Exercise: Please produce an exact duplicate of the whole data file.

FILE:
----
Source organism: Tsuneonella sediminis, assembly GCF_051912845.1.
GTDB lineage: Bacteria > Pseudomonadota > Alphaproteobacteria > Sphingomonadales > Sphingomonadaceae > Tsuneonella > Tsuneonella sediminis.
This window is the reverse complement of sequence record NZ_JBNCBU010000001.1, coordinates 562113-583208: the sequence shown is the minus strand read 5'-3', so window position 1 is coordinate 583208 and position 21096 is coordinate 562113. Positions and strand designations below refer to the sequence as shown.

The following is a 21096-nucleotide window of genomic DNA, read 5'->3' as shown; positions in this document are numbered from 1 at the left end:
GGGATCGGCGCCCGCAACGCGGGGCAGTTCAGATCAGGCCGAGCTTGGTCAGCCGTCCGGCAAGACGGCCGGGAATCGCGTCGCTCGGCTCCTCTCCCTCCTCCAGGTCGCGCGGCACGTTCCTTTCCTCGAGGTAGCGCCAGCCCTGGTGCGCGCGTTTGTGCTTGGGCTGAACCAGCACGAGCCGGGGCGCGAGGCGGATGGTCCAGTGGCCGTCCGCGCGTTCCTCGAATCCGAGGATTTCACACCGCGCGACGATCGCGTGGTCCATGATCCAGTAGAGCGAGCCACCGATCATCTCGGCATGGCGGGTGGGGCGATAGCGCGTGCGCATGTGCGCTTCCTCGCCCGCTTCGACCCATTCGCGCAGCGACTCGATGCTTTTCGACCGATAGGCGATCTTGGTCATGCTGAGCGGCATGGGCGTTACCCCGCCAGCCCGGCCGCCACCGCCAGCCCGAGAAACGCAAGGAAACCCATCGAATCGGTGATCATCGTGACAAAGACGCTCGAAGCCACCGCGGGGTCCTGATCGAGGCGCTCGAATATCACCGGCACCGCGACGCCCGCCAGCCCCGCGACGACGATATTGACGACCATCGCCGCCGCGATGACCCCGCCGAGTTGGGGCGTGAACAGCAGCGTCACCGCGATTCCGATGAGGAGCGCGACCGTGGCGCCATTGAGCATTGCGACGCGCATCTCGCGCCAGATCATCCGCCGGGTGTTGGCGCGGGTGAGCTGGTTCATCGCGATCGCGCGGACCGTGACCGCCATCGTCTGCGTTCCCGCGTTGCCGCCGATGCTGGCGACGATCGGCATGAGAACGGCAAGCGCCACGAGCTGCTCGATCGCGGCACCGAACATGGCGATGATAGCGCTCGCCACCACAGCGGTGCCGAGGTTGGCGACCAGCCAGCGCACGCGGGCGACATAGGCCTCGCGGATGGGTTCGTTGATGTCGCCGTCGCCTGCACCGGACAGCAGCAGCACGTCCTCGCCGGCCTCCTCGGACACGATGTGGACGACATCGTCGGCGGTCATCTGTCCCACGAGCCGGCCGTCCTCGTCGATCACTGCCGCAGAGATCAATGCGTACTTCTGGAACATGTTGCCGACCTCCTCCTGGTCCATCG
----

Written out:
Source organism: Tsuneonella sediminis, assembly GCF_051912845.1.
GTDB lineage: Bacteria > Pseudomonadota > Alphaproteobacteria > Sphingomonadales > Sphingomonadaceae > Tsuneonella > Tsuneonella sediminis.
This window is the reverse complement of sequence record NZ_JBNCBU010000001.1, coordinates 562113-583208: the sequence shown is the minus strand read 5'-3', so window position 1 is coordinate 583208 and position 21096 is coordinate 562113. Positions and strand designations below refer to the sequence as shown.

The following is a 21096-nucleotide window of genomic DNA, read 5'->3' as shown; positions in this document are numbered from 1 at the left end:
GGGATCGGCGCCCGCAACGCGGGGCAGTTCAGATCAGGCCGAGCTTGGTCAGCCGTCCGGCAAGACGGCCGGGAATCGCGTCGCTCGGCTCCTCTCCCTCCTCCAGGTCGCGCGGCACGTTCCTTTCCTCGAGGTAGCGCCAGCCCTGGTGCGCGCGTTTGTGCTTGGGCTGAACCAGCACGAGCCGGGGCGCGAGGCGGATGGTCCAGTGGCCGTCCGCGCGTTCCTCGAATCCGAGGATTTCACACCGCGCGACGATCGCGTGGTCCATGATCCAGTAGAGCGAGCCACCGATCATCTCGGCATGGCGGGTGGGGCGATAGCGCGTGCGCATGTGCGCTTCCTCGCCCGCTTCGACCCATTCGCGCAGCGACTCGATGCTTTTCGACCGATAGGCGATCTTGGTCATGCTGAGCGGCATGGGCGTTACCCCGCCAGCCCGGCCGCCACCGCCAGCCCGAGAAACGCAAGGAAACCCATCGAATCGGTGATCATCGTGACAAAGACGCTCGAAGCCACCGCGGGGTCCTGATCGAGGCGCTCGAATATCACCGGCACCGCGACGCCCGCCAGCCCCGCGACGACGATATTGACGACCATCGCCGCCGCGATGACCCCGCCGAGTTGGGGCGTGAACAGCAGCGTCACCGCGATTCCGATGAGGAGCGCGACCGTGGCGCCATTGAGCATTGCGACGCGCATCTCGCGCCAGATCATCCGCCGGGTGTTGGCGCGGGTGAGCTGGTTCATCGCGATCGCGCGGACCGTGACCGCCATCGTCTGCGTTCCCGCGTTGCCGCCGATGCTGGCGACGATCGGCATGAGAACGGCAAGCGCCACGAGCTGCTCGATCGCGGCACCGAACATGGCGATGATAGCGCTCGCCACCACAGCGGTGCCGAGGTTGGCGACCAGCCAGCGCACGCGGGCGACATAGGCCTCGCGGATGGGTTCGTTGATGTCGCCGTCGCCTGCACCGGACAGCAGCAGCACGTCCTCGCCGGCCTCCTCGGACACGATGTGGACGACATCGTCGGCGGTCATCTGTCCCACGAGCCGGCCGTCCTCGTCGATCACTGCCGCAGAGATCAATGCGTACTTCTGGAACATGTTGCCGACCTCCTCCTGGTCCATCG